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Extending the Second Death

A few months back, I came across Fishwrap’s backblast out of Metro ( and I haven’t been able to stop thinking about it. If you don’t want to click on the link (not going to be on the toilet that long?), he talks about the concept that there are 2 deaths. Your first death is your physical release from this mortal coil. Your second death is when your name or memory is no longer mentioned in this world. Barring you do something really (in)famous, everyone dies twice. At some point, no one on this planet will ever know you existed. The time between the two deaths may be a good indication of what kind of legacy you leave. If that’s given you the bad kind of tinglies, might I suggest hopping into the final quarter of Q Source, beginning this week? These final months will talk about the aspects of Leaving Right (Get Right → Live Right → Lead Right → Leave Right). Mondays after Asylum or Fridays after Cerberus.

Why the heavy words today, Posse?

My Dad, Dallas, died from cancer about 9 years ago, while my wife was pregnant with our second son. Today, my Dad would have been 94. So all the reps revolved around his birthday (10/9/25) or 94. In addition, I tried to do or create exercises to memorialize him. An active eulogy, if you will. The Pax didn’t know it until now, but they have helped me push my Dad’s second death a little further down the road. 

When I first came up with this workout idea, I was hesitant to follow through with it. Then, in the middle of the night last week, I was persuaded. My oldest son, also Dallas, was making some noise in his bathroom. Walking in on a teenager in those circumstances is always dangerous, but I was more angry than anything that he woke me up & was about to wake the rest of the house. I open the door, just about to whisper-yell, when I see he is sobbing. I don’t say a thing. “I was thinking about Pop Pop. With everything I’ve been doing, I just want him to be proud of me. The way that you and Mom have been comparing us, I love that I carry on his name; but sometimes I struggle to live up to that level.” 

“I feel the same way, son.”

Wow. A 14-year-old is able to crystallize what I’ve been feeling for decades about my Dad. Maybe you have similar sentiments. That’s when I committed to this Q. 

The Warmup

Stolen straight from The Fort’s Tesh when I was canvassing for the #Launch-vergence, this Highland Games-esqe activity lines up with the Scotch-Irish lineage on my Dad’s side.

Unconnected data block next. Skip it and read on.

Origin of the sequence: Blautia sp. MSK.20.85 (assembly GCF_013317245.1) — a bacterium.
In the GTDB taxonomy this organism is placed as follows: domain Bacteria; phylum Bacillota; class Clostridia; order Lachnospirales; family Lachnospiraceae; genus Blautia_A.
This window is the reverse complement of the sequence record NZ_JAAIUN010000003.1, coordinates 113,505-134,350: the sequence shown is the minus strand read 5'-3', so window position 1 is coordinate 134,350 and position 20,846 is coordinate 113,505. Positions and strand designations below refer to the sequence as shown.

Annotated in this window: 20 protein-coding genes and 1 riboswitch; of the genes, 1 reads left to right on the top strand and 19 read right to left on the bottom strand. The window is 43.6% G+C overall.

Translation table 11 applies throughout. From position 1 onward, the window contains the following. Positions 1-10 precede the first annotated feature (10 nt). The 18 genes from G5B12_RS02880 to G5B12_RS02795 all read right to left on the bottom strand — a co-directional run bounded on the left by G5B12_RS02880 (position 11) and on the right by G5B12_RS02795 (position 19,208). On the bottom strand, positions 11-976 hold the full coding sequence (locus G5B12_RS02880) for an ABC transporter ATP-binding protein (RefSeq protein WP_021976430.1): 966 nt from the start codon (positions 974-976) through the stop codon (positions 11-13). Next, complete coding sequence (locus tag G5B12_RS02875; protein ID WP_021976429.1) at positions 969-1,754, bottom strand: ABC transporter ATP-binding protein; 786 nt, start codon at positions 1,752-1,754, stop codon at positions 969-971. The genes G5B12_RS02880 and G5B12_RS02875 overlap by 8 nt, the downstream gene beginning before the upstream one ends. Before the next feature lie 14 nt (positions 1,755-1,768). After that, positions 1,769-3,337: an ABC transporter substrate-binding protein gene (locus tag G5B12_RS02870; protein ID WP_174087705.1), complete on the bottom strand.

Teams of 3 line up, picking a suitable kettlebell. Give it 5 swings and release it as far as you can. Then do 10 squats and 9 merkins. By the time you finish, it’s your turn again. Go to the end of the field. Planned on having a return trip, but the aim of these guys was already starting to worry me.
Bring the KB’s back to the start.

The Irish Walk – Teams of 3 by weight. Gotta get to Mount Chiseled, but one Pax cannot touch the ground. Everyone has to be in this no-ground position at least once. #PaxGear It is genuinely mentally uncomfortable to be carried when you feel you are perfectly capable of getting there yourself. Most men are fine carrying someone else but hate when they have to be carried. For these few seconds, reflect on what you’re thinking/feeling. Your level of discomfort is probably a good reflection of how willing you are to open up when you need help.
My Dad would have enjoyed being the carrier and being carried. He probably would have acted like a king when it would have been his turn to get carried. He always had an infectious, carefree attitude. I am a worrier and an over planner, but I’ve been getting better at tapping into that mindset.

Collapsing Bridges – On the backside of Mt. Chiseled, plank up elbow to elbow on the steep side of the hill. I start at the bottom sending sandbags under the bridge of humanity. If you’re not pulling sandbags, do shoulder taps. I’ve done the Tunnel of Love a couple of times, and certain non-Damascus Pax tend to get creeped out by it. The sandbag version seemed to accommodate the Personal Space Pax.
Once all the bags are at the top of the hill, flip on your back & flutter kick while they come down. Now face the opposite direction to use the other arm in dragging it up the hill. Repeat for the Bridge of Hate.
Back when my son, Little D, was around 4, we would play this game where one of us would be the bridge, and the other would be a bus going under the bridge. At some point, the bridge would collapse on the bus, to the delight of all. When I told Big D about this game, he said he wanted to play! So we have pictures of both D’s, at 83 & 4, playing the bridge game. My Dad never lost his playful spirit. There was always a fun way to look at any circumstance. In his final days, when I had to tell him that his cancer had returned and had it had spread throughout his major organs, he responded, “Well, I guess I’m walking the green mile…”
Subsequently, we made sure to put the fun in his funeral. Hate you missed it. You would have had a blast.

Head back to the start, but 2 Pax have to have a handle on each sandbag, lifting in cadence. If you don’t have any gear, sprint to the start and then back to the six. Take their gear.

The Thang

Station work with One Horse Open Slay or Broke Farmer Carry as the timer

American Hammer with KB
Lateral Raises
Lateral Ladder Squats
Abyss Merkins on Blocks
Snow Angels with Bricks

The 1HOS is a Christmas remembrance of my Dad starting a charity at our church. Here’s my favorite story about that.

In 1986, I was involved in a program called Salkehatchie.  Salkehatchie is like a Habitat for Humanity for mostly South Carolina Methodists.  He saw how I was so changed by that week in the summer that he thought those same people needed to be visited again around Christmas time.  So he called it CHRISTmas HANDS. He got the church to collect up donations of food and clothing to go back to those families in Columbia who were helped during that Salkehatchie week.  So here we are, a caravan of several cars filled with food & clothes. We were just about to leave the church parking lot for Columbia when a woman calls the church, asking Dallas if she could bring a kerosene heater for us to take down. Something like that was not on our list, but Dallas said: “Sure, we’ll wait for you.” When he hung up, he wasn’t too happy about having to wait or trying to figure out where he was going to put it.